- Cover the date ball with the dough, using a touch more dough as needed to seal the date ball inside the dough. Smooth the flat side of the dough numerous times with the tips and palm of the hand. Wipe the dough away from the cookie mold scallop edges so the base of the cookie will have precise lines.
- Turn the mold over and decisively whack the top bottom-facing corner of the mold on the work surface to release the cookie. Better with one whack than two, to avoid mistakenly hitting the released cookie with the mold.
- Transfer the ma'moul to the lined cookie sheet, spacing them about an inch apart.
- Repeat this process with the rest of the dough and date filling, placing the cookies about an inch apart on the baking sheets.
- Bake the cookies, one sheet pan at a time, for 15-17 minutes, or until the cookies are a very pale golden brown. Keep an eye on the cookies to monitor if they are beginning to crack at the top. If the tops begin to crack, immediately remove the cookies from the oven. Place the hot sheet pan on a cooling rack and leave the cookies undisturbed. Sift confectioners’ sugar over the cookies.
Storage and other Tips
Sitto used whiskey in her ma’moul, which contributes to meltaway texture of the cookie. Sub out more vanilla or flower water if you prefer. Both orange blossom water and rose water are nice together in this recipe. Purchase high quality flower waters in my shop here.
Nut fillings such as walnut or pistachio are traditional. I always toast the nuts first for best texture and flavor, then grind or finely chop them. Use about a cup of chopped nuts mixed with 1/4 cup granulated sugar and a teaspoon of orange blossom water. Fill the cookie dough with nuts using a teaspoon. Date filling can be studded with toasted nuts (massage the nuts into the date paste by hand) and also flavored with flower waters. Purchase excellent, soft date paste in my shop here.
About the Mold
Molding ma’amoul is great fun and results in such a gorgeous cookie! But the molds found in Middle Eastern markets today are not like our vintage molds. They aren’t deep enough, and the design is typically not very well cut in the wood. I developed a wonderful mold that is the closest thing I’ve seen in quality to the vintage wood molds–and perhaps even better, for precise designs and depth of the imprint.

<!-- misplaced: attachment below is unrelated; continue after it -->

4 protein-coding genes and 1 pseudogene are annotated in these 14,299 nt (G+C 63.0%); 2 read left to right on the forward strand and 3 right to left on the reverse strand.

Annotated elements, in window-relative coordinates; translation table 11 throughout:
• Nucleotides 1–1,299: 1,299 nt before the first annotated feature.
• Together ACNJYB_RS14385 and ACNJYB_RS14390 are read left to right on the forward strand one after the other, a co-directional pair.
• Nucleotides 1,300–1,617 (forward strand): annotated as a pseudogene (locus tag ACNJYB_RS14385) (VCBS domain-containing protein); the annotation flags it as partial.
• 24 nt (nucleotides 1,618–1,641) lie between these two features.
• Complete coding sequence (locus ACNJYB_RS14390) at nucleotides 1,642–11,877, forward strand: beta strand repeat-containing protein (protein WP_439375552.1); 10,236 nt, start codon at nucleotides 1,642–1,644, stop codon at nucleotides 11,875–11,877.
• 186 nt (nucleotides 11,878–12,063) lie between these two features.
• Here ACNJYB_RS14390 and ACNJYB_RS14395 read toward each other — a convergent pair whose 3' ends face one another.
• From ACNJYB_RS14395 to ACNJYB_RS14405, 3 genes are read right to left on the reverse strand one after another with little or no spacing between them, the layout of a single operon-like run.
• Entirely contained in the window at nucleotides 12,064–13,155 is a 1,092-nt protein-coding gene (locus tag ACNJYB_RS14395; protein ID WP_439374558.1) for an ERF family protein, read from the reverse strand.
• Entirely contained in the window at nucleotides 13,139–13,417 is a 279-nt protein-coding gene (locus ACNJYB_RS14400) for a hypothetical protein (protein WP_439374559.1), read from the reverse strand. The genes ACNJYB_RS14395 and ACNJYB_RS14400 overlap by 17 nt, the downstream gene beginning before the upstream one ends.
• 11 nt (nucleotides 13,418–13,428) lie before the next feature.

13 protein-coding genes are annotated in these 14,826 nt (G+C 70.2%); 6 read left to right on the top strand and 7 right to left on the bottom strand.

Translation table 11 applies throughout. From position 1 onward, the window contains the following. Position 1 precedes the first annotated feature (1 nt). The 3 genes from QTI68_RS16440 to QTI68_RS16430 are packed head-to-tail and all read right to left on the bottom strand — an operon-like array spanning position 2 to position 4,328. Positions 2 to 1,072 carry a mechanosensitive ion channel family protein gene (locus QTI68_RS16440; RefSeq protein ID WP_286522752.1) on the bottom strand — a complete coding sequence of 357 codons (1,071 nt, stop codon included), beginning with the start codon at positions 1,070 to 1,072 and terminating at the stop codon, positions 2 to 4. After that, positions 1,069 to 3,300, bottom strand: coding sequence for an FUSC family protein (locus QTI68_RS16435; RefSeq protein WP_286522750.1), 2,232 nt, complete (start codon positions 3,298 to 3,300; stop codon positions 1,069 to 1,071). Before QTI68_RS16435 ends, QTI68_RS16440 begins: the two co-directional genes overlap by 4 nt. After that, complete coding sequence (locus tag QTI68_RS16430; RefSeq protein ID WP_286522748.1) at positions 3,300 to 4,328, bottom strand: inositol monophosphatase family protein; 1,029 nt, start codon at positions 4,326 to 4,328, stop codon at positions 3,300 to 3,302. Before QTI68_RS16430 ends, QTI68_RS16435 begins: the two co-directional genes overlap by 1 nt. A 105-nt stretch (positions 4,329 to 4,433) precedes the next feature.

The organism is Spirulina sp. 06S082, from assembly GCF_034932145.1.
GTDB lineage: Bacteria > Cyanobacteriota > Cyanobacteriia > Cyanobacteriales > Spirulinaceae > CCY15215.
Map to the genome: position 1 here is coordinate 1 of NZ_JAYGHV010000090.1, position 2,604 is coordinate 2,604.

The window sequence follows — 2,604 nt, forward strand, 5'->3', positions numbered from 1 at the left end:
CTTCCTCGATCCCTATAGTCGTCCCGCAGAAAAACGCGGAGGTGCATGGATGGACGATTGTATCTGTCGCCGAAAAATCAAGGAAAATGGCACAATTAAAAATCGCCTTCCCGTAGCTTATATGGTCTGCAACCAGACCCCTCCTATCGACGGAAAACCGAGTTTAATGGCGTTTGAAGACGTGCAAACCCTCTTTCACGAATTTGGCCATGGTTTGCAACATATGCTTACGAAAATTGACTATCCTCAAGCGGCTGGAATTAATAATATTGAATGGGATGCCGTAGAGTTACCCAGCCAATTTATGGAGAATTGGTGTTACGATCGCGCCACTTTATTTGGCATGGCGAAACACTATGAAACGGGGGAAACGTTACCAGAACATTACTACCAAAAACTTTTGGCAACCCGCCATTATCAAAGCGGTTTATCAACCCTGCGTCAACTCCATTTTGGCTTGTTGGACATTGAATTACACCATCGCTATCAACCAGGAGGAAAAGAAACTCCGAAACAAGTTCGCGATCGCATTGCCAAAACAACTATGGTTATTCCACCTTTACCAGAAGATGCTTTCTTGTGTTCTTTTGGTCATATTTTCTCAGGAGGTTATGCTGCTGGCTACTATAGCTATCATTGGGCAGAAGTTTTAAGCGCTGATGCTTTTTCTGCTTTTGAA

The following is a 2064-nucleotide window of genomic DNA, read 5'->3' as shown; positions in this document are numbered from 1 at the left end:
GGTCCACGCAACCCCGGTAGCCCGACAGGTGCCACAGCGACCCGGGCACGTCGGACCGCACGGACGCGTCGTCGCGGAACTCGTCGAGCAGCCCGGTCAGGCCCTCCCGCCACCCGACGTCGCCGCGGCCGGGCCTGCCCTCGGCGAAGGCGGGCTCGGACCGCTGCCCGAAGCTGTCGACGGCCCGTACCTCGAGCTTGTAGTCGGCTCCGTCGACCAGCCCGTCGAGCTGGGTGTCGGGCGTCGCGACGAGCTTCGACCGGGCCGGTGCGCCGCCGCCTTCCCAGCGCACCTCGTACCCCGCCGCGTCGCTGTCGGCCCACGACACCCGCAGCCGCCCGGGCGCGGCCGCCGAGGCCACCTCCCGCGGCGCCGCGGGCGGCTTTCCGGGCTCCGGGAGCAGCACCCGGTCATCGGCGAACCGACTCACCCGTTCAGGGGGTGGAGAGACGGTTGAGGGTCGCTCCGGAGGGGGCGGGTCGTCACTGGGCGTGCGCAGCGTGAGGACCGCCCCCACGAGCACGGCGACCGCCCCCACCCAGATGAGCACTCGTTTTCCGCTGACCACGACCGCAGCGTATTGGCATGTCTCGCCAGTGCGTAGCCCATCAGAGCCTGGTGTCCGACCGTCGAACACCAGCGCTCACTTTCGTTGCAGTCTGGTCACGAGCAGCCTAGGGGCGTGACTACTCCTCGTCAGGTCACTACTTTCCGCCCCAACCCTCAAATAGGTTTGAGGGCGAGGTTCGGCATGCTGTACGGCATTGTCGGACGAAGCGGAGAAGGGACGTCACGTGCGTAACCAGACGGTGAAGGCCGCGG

Store the baked cookies in an airtight container for up to two weeks at room temperature, or for two months frozen. Give the cookies a fresh dusting of confectioners’ sugar just before serving.
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I'm so glad you're here! You'll find among these pages the fresh and classic Lebanese recipes we can't get enough of! My mission is to share my tried + true recipes -- and to help our Lebanese food-loving community keep these culinary traditions alive and on the table. What recipes are you looking for? Let me know!
I forgot about these wonderful cookies my mother made, mostly during the holidays. I forgot about them until I actually came across a box of Ma’mouls at a Walmart! So surprised. There was a little section with things like pomegranate molasses, date paste and a few other middle-eastern foods. At a Walmart! I don’t know how or why I forgot about them – so of course I bought them (and have since bought another box) . Made in Saudi Arabia and they’re not half bad.
They triggered memories of all the Lebanese sweets she made that I haven’t had in years. There was something she made that involved rolling the dough over a screen to make a pattern – I’ll have to find the name for those. I make many savory Lebanese dishes, but the sweets I’ve never attempted.
I knew you’d have a recipe, and as soon as I get my broken oven fixed, I’m going to make these. Until then, the store-bought ones will have to do.
Made these today..they are wonderful!!
That’s so fun, a special tradition. Sitto would be so happy that we’re making and loving her recipe! Thank you!
hi Maureen !
I hope you are doing well 🙂
Those look gorgeous and it’s this time of year again ! I can’t wait
Just wanted to say that maamoul dough is traditionnaly made of semolina , a mix of fine and coarse semolina . No flour ! This may be a variation that your family enjoys but back in lebanon , maamoul has no flour . Actually , people started using flour in the last few years due to the economic crisis because flour is cheaper , but quickly got back to semolina because it tastes better . This is more like ghraybe stuffed with walnuts and dates .
I encourage you to try it this upcoming season and I’m ready to share my recipe if you feel like it
have a good day !
Hi there! Thank you for sharing about your ma’amoul. I have developed semolina ma’amoul in the past but ‘d love to see and try your recipe! Send to email@example.com.
Hi again !! that’s so kind of you
I will send you the link of a recipe I’ve been using for years now .
Hisham was kind enough to share his mom’s recipe on his blog years ago and I’ve been making it ever since
here’s the link